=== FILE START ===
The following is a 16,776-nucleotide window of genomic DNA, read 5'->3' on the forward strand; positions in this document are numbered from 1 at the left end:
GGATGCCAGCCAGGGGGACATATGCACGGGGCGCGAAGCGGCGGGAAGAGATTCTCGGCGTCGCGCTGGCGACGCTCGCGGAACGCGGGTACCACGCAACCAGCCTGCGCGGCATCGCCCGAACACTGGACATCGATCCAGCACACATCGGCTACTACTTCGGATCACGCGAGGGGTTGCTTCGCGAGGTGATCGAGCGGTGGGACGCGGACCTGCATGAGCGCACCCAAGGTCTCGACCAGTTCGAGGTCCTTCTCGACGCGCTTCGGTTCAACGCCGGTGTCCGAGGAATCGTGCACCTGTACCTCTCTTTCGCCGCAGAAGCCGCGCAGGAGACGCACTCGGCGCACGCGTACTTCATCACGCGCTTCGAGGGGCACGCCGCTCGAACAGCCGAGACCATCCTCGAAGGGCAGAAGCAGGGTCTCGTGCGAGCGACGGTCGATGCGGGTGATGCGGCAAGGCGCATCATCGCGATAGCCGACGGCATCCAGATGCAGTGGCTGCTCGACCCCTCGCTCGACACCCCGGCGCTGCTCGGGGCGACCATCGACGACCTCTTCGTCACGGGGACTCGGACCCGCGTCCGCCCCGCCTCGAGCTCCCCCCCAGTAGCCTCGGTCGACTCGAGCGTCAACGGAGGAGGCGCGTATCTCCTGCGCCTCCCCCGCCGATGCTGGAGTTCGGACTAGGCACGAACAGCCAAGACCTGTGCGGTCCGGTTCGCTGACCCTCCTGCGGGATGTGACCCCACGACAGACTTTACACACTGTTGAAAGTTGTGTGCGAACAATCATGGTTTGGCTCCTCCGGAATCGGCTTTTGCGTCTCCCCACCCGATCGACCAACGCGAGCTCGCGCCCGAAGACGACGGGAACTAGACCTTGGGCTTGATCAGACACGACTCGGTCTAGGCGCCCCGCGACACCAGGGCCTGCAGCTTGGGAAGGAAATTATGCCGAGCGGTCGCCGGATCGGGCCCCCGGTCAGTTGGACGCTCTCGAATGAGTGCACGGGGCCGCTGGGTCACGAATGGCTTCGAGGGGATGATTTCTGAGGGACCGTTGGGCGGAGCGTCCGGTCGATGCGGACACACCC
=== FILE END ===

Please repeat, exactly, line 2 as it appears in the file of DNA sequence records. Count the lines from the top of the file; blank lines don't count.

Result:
GGATGCCAGCCAGGGGGACATATGCACGGGGCGCGAAGCGGCGGGAAGAGATTCTCGGCGTCGCGCTGGCGACGCTCGCGGAACGCGGGTACCACGCAACCAGCCTGCGCGGCATCGCCCGAACACTGGACATCGATCCAGCACACATCGGCTACTACTTCGGATCACGCGAGGGGTTGCTTCGCGAGGTGATCGAGCGGTGGGACGCGGACCTGCATGAGCGCACCCAAGGTCTCGACCAGTTCGAGGTCCTTCTCGACGCGCTTCGGTTCAACGCCGGTGTCCGAGGAATCGTGCACCTGTACCTCTCTTTCGCCGCAGAAGCCGCGCAGGAGACGCACTCGGCGCACGCGTACTTCATCACGCGCTTCGAGGGGCACGCCGCTCGAACAGCCGAGACCATCCTCGAAGGGCAGAAGCAGGGTCTCGTGCGAGCGACGGTCGATGCGGGTGATGCGGCAAGGCGCATCATCGCGATAGCCGACGGCATCCAGATGCAGTGGCTGCTCGACCCCTCGCTCGACACCCCGGCGCTGCTCGGGGCGACCATCGACGACCTCTTCGTCACGGGGACTCGGACCCGCGTCCGCCCCGCCTCGAGCTCCCCCCCAGTAGCCTCGGTCGACTCGAGCGTCAACGGAGGAGGCGCGTATCTCCTGCGCCTCCCCCGCCGATGCTGGAGTTCGGACTAGGCACGAACAGCCAAGACCTGTGCGGTCCGGTTCGCTGACCCTCCTGCGGGATGTGACCCCACGACAGACTTTACACACTGTTGAAAGTTGTGTGCGAACAATCATGGTTTGGCTCCTCCGGAATCGGCTTTTGCGTCTCCCCACCCGATCGACCAACGCGAGCTCGCGCCCGAAGACGACGGGAACTAGACCTTGGGCTTGATCAGACACGACTCGGTCTAGGCGCCCCGCGACACCAGGGCCTGCAGCTTGGGAAGGAAATTATGCCGAGCGGTCGCCGGATCGGGCCCCCGGTCAGTTGGACGCTCTCGAATGAGTGCACGGGGCCGCTGGGTCACGAATGGCTTCGAGGGGATGATTTCTGAGGGACCGTTGGGCGGAGCGTCCGGTCGATGCGGACACACCC